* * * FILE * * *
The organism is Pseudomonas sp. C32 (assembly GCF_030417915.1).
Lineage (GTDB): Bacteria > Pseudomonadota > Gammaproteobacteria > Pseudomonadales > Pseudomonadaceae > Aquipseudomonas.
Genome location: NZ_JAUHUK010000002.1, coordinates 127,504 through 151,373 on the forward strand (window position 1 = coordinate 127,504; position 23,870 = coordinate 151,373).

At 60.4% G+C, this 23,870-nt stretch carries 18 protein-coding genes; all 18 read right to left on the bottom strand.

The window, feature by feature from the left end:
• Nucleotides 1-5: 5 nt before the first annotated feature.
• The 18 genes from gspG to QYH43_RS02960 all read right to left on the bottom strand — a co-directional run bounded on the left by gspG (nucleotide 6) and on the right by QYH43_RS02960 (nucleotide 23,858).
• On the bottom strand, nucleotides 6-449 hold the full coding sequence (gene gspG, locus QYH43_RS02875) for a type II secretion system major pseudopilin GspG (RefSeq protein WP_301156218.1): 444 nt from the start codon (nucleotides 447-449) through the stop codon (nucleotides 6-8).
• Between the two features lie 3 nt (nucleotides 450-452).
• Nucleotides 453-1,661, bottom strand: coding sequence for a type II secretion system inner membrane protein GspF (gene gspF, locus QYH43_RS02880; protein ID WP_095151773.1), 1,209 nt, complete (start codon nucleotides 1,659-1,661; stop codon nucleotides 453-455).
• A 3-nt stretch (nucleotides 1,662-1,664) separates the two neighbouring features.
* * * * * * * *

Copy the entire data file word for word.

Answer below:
The organism is Pseudomonas sp. C32 (assembly GCF_030417915.1).
Lineage (GTDB): Bacteria > Pseudomonadota > Gammaproteobacteria > Pseudomonadales > Pseudomonadaceae > Aquipseudomonas.
Genome location: NZ_JAUHUK010000002.1, coordinates 127,504 through 151,373 on the forward strand (window position 1 = coordinate 127,504; position 23,870 = coordinate 151,373).

At 60.4% G+C, this 23,870-nt stretch carries 18 protein-coding genes; all 18 read right to left on the bottom strand.

The window, feature by feature from the left end:
• Nucleotides 1-5: 5 nt before the first annotated feature.
• The 18 genes from gspG to QYH43_RS02960 all read right to left on the bottom strand — a co-directional run bounded on the left by gspG (nucleotide 6) and on the right by QYH43_RS02960 (nucleotide 23,858).
• On the bottom strand, nucleotides 6-449 hold the full coding sequence (gene gspG, locus QYH43_RS02875) for a type II secretion system major pseudopilin GspG (RefSeq protein WP_301156218.1): 444 nt from the start codon (nucleotides 447-449) through the stop codon (nucleotides 6-8).
• Between the two features lie 3 nt (nucleotides 450-452).
• Nucleotides 453-1,661, bottom strand: coding sequence for a type II secretion system inner membrane protein GspF (gene gspF, locus QYH43_RS02880; protein ID WP_095151773.1), 1,209 nt, complete (start codon nucleotides 1,659-1,661; stop codon nucleotides 453-455).
• A 3-nt stretch (nucleotides 1,662-1,664) separates the two neighbouring features.